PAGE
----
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April 19, 2013, 19:25 
Steady and Unsteady nature

#1 
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Natali
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Hello,
I am very beginner in CFD, sorry that I ask this question. I am wondering how to compare a problem in steady and unsteady. Because I think any problem that is steady can be solved unsteady as well. However, I am running a case, but heat transfer coefficient in steady state is much much larger than that of unsteady. The problems were runned for some hours and when I see the transient solutions, it seems they reached to a steady state. So, if the transient solution reached to steady state, why the results of steady and unsteady heat transfer coefficients are not the same? Again, sorry if my question was childish but I really need your experts. Natali 

April 19, 2013, 19:46 

#2 
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Agustín Villa
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Hi Natali;
I'm not an expert, but the difference between unsteady and steady is that you are not studying the flow at the same time: steady, the flow becomes "fix"; meanwhile unsteady, the flow changes along the time, until it arrives the time unsteady flow approachs the steady conditions. For this reason, unsteady and steady heat transfer coefficients are not the same: you're not studying the same flow conditions. I hope you understood my explanation. 

April 19, 2013, 20:16 

#3 
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Natali
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Thanks for your answer,
But, after some times, the unsteady flow should be steady. Am I right? So, why at that time the characteristics are not the same? like heat transfer coefficient? 

April 20, 2013, 01:17 

#4 
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OJ
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Not all the flows are steady "after some time". eg formation of vortices behind the bluff body. These vortices will keep changing their positions and hence this flow can never be steady.
Even unsteady flow can be categorized into, periodic and chaotic. Periodic flows have a pattern of repetition after certain period and thus has a certain dominant frequency. In chaotic flow, there is no single dominant frequency but there are set of frequencies. Then you need to use statistical techniques like FFT to figure out the relatively dominant frequencies from the flow characteristics. OJ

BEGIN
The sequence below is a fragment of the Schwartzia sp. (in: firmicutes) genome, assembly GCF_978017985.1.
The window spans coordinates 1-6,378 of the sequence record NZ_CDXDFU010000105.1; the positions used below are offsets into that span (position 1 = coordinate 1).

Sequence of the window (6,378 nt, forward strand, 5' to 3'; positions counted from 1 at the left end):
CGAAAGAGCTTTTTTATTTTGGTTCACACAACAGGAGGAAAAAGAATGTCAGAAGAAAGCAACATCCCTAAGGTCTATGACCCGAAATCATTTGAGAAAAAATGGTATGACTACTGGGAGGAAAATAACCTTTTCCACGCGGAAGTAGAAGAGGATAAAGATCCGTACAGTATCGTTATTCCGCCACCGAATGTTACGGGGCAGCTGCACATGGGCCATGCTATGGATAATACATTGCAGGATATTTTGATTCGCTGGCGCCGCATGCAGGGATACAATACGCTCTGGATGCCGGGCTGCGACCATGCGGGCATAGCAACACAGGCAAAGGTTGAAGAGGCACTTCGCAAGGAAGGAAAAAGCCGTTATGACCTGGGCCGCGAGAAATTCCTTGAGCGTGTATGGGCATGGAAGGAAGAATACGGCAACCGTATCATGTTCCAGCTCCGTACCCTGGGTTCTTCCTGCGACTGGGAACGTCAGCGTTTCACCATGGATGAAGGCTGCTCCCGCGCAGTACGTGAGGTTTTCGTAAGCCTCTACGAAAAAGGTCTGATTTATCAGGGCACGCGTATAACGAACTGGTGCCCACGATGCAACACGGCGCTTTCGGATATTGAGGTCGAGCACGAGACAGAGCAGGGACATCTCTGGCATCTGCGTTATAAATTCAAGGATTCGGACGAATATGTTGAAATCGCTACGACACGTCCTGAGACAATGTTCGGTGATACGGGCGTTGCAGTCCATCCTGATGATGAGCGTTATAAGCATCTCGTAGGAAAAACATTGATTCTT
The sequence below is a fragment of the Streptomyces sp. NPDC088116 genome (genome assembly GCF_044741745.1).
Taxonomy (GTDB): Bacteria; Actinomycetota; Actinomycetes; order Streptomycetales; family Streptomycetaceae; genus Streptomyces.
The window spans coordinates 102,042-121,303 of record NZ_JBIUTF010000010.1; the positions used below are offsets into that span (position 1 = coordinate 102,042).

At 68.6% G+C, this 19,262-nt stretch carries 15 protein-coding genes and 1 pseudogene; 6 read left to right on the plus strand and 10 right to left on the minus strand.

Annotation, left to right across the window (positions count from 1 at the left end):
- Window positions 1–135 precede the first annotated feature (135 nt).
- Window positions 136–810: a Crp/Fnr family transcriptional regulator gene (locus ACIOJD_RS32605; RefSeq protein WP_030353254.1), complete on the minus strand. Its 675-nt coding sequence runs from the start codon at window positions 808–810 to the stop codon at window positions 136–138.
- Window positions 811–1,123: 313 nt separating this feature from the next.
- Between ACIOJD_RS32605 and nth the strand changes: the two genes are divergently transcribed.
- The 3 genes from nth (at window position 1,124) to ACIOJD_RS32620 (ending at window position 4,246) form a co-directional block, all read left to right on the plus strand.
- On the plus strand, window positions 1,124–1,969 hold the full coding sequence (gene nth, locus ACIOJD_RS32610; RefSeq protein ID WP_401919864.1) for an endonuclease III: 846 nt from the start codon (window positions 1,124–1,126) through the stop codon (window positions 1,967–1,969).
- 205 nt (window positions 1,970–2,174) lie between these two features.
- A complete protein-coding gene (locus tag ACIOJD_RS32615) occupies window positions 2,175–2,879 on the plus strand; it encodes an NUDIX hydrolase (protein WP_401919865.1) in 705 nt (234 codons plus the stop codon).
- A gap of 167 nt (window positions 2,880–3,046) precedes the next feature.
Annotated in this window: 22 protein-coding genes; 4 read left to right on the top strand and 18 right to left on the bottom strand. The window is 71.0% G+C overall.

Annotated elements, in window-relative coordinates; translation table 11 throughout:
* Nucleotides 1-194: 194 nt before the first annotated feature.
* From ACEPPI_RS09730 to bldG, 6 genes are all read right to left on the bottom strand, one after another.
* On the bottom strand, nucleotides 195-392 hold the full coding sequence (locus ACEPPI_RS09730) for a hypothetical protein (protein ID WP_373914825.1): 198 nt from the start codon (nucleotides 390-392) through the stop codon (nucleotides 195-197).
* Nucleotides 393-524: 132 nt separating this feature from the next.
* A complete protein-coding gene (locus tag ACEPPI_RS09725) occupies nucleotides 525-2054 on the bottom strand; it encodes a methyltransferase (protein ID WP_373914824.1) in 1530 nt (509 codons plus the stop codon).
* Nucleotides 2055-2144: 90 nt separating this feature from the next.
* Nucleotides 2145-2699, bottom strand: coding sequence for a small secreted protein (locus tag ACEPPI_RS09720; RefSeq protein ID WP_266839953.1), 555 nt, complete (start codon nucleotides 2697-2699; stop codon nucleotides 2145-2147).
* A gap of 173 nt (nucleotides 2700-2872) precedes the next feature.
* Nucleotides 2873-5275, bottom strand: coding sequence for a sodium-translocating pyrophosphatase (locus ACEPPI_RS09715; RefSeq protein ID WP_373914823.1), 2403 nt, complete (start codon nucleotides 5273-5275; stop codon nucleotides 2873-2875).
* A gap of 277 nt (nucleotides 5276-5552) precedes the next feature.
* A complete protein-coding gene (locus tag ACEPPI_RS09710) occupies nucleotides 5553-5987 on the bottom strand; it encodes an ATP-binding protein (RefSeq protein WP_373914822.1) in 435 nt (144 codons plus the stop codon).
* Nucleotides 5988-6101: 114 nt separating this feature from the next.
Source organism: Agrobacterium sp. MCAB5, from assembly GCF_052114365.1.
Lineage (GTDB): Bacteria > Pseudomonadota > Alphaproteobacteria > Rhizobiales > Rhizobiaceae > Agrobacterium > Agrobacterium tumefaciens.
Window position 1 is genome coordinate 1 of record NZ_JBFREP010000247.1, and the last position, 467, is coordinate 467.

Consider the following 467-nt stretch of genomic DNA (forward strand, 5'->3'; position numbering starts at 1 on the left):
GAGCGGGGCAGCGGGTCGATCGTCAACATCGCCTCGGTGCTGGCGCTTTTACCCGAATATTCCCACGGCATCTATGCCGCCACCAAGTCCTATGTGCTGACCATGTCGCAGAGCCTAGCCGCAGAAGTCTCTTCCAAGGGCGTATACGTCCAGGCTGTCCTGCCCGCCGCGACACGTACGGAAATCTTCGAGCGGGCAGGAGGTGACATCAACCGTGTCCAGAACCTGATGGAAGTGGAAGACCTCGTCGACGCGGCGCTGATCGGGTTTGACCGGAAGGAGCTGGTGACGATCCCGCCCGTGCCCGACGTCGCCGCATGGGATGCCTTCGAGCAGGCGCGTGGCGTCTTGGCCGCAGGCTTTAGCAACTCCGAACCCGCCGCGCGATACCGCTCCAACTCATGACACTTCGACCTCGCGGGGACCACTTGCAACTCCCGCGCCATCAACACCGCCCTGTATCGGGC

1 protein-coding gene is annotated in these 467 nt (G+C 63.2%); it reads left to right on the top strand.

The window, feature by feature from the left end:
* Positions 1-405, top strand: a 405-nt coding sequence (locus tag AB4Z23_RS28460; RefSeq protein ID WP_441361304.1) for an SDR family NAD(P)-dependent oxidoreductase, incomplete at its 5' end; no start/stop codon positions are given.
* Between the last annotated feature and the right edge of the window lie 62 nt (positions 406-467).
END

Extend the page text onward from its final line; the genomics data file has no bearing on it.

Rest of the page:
April 20, 2013, 10:03 

#5  
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I agree with comments of OJ.
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Last edited by Far; April 20, 2013 at 10:44. 

April 20, 2013, 17:15 

#6  
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Natali
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Quote:
Yes, all the conditions are the same. I did grid study as well. So, there is no place to consider difference between the results. I saw that the flow characteristics remain unchanged for a long time in a transient solution. Then I decided to call the flow steady. So, I expected to see the same results from the transient simulation at this time and the steady sate simulation. But, the results are much different. 

April 20, 2013, 23:38 

#7 
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Maybe your steady case has not converged yet. Have you tried to switch from unsteady to steady simulation with the case&data you obtained from longtime transient simulation?


April 21, 2013, 00:23 

#8 
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Natali
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I didn't try that but for sure the steady state solution is converged. I checked that by observing several flow characteristics, as well as checking the changes in mass flow rates, friction coeff, heat transfer coeff, etc.


April 21, 2013, 11:33 

#10  
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Natali
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Quote:
Regarding the convergency, I just check the changes in flow parameters and since for a long time no changes happen for their values, I decided that the flow became steady. Is that enough to check the convergency? Or do I have to check anything else? Thanks for all your times and care, Natali 

April 21, 2013, 11:47 

#12 
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Natali
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April 21, 2013, 11:51 

#13 
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I am saying if your case is steady state then it should give same results with steady, unsteady with 0.1 s time step, unsteady with 0.005 s time step and 1e06 s time step. With 1e06 time step you may need longer time to reach steady state while with larger time step you may get convergence in less time.


April 21, 2013, 11:56 

#14  
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Natali
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Quote:
I really appreciate you correct me wherever I am wrong. Thanks, 

April 21, 2013, 12:40 

#15  
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April 21, 2013, 12:43 

#16 
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Natali
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